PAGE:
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Vintage Jim

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Go to the Zombie Dice page

Zombie Dice

15 out of 17 gamers thought this was helpful

I’d first heard of Zombie Dice around the time it came out, but avoided the game because it has two marks against it: a) it’s yet another zombie game and b) it’s a recent Steve Jackson game. However, I’ve been roped into playing it at gaming events since then, and I have to admit I was wrong about it.

The rules are very simple. There are 13 green, red and yellow dice, each with varying amounts of brains, running feet and shotgun symbols on their faces. The green dice have more brains, the red more shotgun blasts, and the yellow are neutral. Your goal is to roll as many brains as possible. First person to collect 13 brains (and survive the shotgun blasts), wins the game.

The turn begins by drawing three dice at random and rolling them. Brains and shotguns are set aside. If you have 3 shotgun blasts, then your turn is over, and you lose any brains you’ve rolled. Assuming you’ve survived, you can choose to re-roll, or you can score the brains you have. If you choose to re-roll, you take any dice with running feet, draw new dice at random to bring your total up to 3, and roll again. You can continue doing this until you get 3 shotgun blasts, or you choose to stop.

Zombie Dice is a nice little push-your-luck game, another one of those good fillers to have around. Admittedly the decisions aren’t all that difficult: prefer to re-roll green dice over red dice; stop if you have two shotgun blasts unless you’re behind and desperately need to catch up. But it scales well to many players, doesn’t take long to play, and is a good way to while away the hours with your friends.

(Reposted from The Vintage Gamer)

Go to the Arkham Horror: The Lurker at the Threshold page
61 out of 68 gamers thought this was helpful

We’ve played a lot of Arkham Horror in our day. At one point, we were playing it at least once a month, or perhaps more. So it’s only natural that we eventually we got sick of it. It’s since been relegated to special occasions, and only then with a handful of players to keep it from bogging down too much. Hence when a friend gave us a copy of The Lurker at the Threshold Expansion when it first came out, we just never got around to playing it until recently, when we tossed this in to see how it plays. The theme of this expansion is that there is a mysterious eldrich being that is opening gates to other worlds, and offering power with a terrible price.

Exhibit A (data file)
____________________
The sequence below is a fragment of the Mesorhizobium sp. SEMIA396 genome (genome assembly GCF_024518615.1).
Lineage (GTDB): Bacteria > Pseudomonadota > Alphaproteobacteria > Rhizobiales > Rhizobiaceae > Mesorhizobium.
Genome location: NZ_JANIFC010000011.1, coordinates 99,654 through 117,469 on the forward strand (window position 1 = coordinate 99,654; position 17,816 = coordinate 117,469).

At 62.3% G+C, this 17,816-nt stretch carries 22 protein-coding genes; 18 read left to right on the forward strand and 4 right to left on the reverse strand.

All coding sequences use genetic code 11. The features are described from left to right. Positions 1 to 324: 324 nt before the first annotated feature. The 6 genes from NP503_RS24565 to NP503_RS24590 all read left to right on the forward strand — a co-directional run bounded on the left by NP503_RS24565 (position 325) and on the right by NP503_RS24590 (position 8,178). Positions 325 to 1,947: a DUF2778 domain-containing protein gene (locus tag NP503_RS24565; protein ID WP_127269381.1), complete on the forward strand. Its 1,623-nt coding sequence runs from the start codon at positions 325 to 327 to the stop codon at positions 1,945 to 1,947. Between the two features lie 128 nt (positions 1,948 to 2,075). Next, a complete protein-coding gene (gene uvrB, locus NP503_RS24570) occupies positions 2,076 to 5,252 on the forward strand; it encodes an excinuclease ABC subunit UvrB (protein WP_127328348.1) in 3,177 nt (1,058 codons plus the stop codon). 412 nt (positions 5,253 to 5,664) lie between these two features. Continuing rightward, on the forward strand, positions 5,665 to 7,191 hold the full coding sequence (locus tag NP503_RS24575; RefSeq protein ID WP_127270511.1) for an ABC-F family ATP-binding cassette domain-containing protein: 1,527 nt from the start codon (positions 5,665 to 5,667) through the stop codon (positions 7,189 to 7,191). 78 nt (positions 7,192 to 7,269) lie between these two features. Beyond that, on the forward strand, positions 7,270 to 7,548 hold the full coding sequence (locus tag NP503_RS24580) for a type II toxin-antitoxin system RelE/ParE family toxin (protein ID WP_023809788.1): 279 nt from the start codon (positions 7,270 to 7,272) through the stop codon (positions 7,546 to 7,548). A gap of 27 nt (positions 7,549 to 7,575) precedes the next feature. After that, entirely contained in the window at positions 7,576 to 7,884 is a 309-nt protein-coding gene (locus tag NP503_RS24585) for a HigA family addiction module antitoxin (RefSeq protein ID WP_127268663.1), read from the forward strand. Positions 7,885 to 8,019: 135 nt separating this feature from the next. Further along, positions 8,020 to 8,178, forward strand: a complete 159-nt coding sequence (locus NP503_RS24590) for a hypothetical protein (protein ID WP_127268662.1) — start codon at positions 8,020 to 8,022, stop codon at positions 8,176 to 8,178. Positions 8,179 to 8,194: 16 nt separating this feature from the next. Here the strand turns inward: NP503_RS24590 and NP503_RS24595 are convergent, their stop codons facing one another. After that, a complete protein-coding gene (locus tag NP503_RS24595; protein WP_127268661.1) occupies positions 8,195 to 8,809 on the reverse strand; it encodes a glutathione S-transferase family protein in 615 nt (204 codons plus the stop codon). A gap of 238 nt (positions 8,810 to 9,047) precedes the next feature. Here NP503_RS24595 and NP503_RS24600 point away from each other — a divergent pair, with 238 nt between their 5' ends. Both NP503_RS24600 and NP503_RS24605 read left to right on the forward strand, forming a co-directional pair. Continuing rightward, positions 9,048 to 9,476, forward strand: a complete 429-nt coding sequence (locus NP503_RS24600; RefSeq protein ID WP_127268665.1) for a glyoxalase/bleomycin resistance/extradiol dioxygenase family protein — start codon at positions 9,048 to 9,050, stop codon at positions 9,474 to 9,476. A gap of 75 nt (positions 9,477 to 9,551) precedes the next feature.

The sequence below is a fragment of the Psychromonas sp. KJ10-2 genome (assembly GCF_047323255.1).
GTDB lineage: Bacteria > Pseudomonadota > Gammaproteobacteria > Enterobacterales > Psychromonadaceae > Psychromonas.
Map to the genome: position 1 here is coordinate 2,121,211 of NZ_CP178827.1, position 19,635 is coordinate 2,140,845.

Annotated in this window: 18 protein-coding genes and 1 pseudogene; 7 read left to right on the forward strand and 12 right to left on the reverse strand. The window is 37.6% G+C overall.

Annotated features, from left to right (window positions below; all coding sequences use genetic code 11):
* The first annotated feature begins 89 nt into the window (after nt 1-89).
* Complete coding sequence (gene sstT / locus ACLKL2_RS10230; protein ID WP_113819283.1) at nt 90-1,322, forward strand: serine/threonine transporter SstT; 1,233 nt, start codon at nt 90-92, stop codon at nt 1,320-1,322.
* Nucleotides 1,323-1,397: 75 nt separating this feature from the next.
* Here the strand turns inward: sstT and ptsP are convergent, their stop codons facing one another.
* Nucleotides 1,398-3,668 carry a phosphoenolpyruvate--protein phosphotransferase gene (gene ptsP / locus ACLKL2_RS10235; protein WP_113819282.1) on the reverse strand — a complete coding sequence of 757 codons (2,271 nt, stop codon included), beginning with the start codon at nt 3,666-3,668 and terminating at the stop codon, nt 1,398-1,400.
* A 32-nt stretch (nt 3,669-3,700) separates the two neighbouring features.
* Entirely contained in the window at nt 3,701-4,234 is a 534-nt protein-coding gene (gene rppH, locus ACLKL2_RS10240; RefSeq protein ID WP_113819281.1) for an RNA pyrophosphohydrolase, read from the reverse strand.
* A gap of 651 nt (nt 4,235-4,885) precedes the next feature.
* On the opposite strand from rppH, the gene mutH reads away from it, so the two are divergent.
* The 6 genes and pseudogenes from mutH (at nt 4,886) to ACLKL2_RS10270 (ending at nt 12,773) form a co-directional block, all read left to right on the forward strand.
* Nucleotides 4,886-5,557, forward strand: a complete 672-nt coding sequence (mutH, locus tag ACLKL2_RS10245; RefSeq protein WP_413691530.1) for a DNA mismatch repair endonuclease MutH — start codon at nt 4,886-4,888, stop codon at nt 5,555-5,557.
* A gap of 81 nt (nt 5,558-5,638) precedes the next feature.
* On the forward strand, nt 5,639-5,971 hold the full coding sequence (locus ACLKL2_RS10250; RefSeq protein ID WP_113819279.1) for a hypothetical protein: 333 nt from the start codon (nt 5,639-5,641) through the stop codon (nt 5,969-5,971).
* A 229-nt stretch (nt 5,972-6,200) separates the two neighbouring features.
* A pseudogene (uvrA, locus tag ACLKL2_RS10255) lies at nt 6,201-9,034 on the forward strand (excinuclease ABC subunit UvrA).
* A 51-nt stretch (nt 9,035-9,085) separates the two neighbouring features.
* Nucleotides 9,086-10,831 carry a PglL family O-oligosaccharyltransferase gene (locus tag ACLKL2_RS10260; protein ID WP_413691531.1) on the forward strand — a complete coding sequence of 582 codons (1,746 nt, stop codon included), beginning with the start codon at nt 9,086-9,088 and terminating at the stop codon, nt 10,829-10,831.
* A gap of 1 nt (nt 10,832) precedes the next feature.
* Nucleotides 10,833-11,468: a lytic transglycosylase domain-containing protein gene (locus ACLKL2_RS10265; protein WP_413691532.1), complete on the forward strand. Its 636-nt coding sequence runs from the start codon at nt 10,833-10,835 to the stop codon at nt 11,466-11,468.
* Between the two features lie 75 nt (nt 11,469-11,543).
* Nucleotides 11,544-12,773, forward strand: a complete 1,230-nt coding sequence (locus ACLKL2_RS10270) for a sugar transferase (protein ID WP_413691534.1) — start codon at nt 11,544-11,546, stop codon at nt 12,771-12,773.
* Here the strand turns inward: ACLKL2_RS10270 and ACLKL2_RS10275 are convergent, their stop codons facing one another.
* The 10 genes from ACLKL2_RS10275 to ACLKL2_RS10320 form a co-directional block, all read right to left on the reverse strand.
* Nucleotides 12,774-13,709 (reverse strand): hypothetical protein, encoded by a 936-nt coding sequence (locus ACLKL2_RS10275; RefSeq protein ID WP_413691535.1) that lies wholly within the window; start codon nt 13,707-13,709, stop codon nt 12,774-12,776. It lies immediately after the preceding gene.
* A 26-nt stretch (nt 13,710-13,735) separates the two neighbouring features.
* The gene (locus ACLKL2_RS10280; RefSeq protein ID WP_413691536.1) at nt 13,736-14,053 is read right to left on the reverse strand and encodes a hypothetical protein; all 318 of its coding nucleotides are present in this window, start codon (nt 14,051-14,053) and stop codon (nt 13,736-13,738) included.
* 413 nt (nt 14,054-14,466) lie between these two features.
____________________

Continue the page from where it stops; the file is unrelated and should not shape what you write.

In describing The Lurker at the Threshold, I’m going to assume you’re familiar with Arkham Horror in general (if not, you can give my Halloween podcast a listen). For the most part, it’s a standard small-box Arkham Horror expansion. There are some additional Mythos cards, which are fairly generic in their effects. The only nod to the theme is that some of them will open two gates instead of one, but without adding tokens to the Doom track. There are new Arkham Encounter and Other Worlds cards, which are also rather generic. And there are some new Common Items, Unique Items and Spells, most of which seem very powerful and cool.

The theme comes in with the new Gate Markers, Dark Pact Cards, Reckoning Cards, Power Tokens and of course the Lurker Herald. The Gate Markers replace the ones that come with the base game, with some additional markers for The Dunwich Horror and The Kingsport Horror expansions. They add two new elements to the game. First, some are split gates: they can take you to one of two Other Worlds, and closing them is subsequently more difficult. The remainder add an additional symbol to the gate which give it different behavior — some gates will do terrible things if to an investigator on it when it opens (e.g. devoured), some will do terrible things to an investigator when failing to close it (e.g. lost stamina), and some can move.

If the Gate markers convey the sense of gates opening unexpectedly, the Dark Pact cards, Reckoning cards, Power tokens and Lurker Herald work together to convey the “power at a terrible price.” The Dark Pacts come in three types: one allows you to trade Sanity for Power (and use Power as either a clue token or gain Stamina), one allows you to trade Power for Stamina (and use Power correspondingly for Sanity), and the last allows you to gain an ally, until the Ancient One awakens (and use Power for money). When the Herald is active, you can choose to either invoke its help with spells and then take a Dark Pact, or you can just choose to take a Dark Pact at the beginning of your turn.

The Reckoning cards also come into play when the Lurker is active. These are drawn every time a Gate is opened, and represent the price for the Dark Pacts and Power tokens. In general, nasty things will happen to those with either a Dark Pact or Power — you might be devoured, or drawn through the nearest gate, or lose Stamina or Sanity. The other effect of the Lurker is to reduce the ability to close gates.
Finally, to balance the evil of the Lurker, there is a new deck of Relationship cards, one of which is drawn per player at the beginning of the game when you choose random items. This is played to your left, and represents the relationship between you and the player to your left. This grants you such niceties as gaining money, items or allies when your partner does, or gaining bonuses on certain checks. They are always good, never bad.